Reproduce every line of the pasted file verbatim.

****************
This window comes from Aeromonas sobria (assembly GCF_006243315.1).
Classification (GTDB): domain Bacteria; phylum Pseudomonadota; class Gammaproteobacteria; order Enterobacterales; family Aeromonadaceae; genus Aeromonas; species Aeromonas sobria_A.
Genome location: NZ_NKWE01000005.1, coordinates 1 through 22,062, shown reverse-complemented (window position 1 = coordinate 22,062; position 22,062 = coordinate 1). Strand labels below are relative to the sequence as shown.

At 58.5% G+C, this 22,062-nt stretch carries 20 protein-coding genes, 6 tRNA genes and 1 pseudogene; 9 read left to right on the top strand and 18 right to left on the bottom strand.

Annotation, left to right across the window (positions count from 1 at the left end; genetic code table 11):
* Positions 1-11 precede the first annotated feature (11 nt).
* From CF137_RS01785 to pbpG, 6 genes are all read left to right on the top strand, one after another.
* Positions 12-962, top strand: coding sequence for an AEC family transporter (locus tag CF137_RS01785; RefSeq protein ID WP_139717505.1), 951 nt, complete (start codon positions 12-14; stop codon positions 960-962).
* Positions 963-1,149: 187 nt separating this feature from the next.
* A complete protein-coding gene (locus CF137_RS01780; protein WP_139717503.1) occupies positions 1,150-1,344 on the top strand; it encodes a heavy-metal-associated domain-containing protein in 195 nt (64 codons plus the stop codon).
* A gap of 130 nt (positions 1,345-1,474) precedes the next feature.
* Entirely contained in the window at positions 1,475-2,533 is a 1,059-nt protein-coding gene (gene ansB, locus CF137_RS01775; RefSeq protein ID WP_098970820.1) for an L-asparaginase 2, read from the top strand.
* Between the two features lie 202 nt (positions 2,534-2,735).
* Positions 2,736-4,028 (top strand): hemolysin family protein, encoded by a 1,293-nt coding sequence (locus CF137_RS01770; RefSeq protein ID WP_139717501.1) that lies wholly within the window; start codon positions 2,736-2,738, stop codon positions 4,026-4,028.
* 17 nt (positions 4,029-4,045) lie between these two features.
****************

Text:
This window comes from Aeromonas sobria (assembly GCF_006243315.1).
Classification (GTDB): domain Bacteria; phylum Pseudomonadota; class Gammaproteobacteria; order Enterobacterales; family Aeromonadaceae; genus Aeromonas; species Aeromonas sobria_A.
Genome location: NZ_NKWE01000005.1, coordinates 1 through 22,062, shown reverse-complemented (window position 1 = coordinate 22,062; position 22,062 = coordinate 1). Strand labels below are relative to the sequence as shown.

At 58.5% G+C, this 22,062-nt stretch carries 20 protein-coding genes, 6 tRNA genes and 1 pseudogene; 9 read left to right on the top strand and 18 right to left on the bottom strand.

Annotation, left to right across the window (positions count from 1 at the left end; genetic code table 11):
* Positions 1-11 precede the first annotated feature (11 nt).
* From CF137_RS01785 to pbpG, 6 genes are all read left to right on the top strand, one after another.
* Positions 12-962, top strand: coding sequence for an AEC family transporter (locus tag CF137_RS01785; RefSeq protein ID WP_139717505.1), 951 nt, complete (start codon positions 12-14; stop codon positions 960-962).
* Positions 963-1,149: 187 nt separating this feature from the next.
* A complete protein-coding gene (locus CF137_RS01780; protein WP_139717503.1) occupies positions 1,150-1,344 on the top strand; it encodes a heavy-metal-associated domain-containing protein in 195 nt (64 codons plus the stop codon).
* A gap of 130 nt (positions 1,345-1,474) precedes the next feature.
* Entirely contained in the window at positions 1,475-2,533 is a 1,059-nt protein-coding gene (gene ansB, locus CF137_RS01775; RefSeq protein ID WP_098970820.1) for an L-asparaginase 2, read from the top strand.
* Between the two features lie 202 nt (positions 2,534-2,735).
* Positions 2,736-4,028 (top strand): hemolysin family protein, encoded by a 1,293-nt coding sequence (locus CF137_RS01770; RefSeq protein ID WP_139717501.1) that lies wholly within the window; start codon positions 2,736-2,738, stop codon positions 4,026-4,028.
* 17 nt (positions 4,029-4,045) lie between these two features.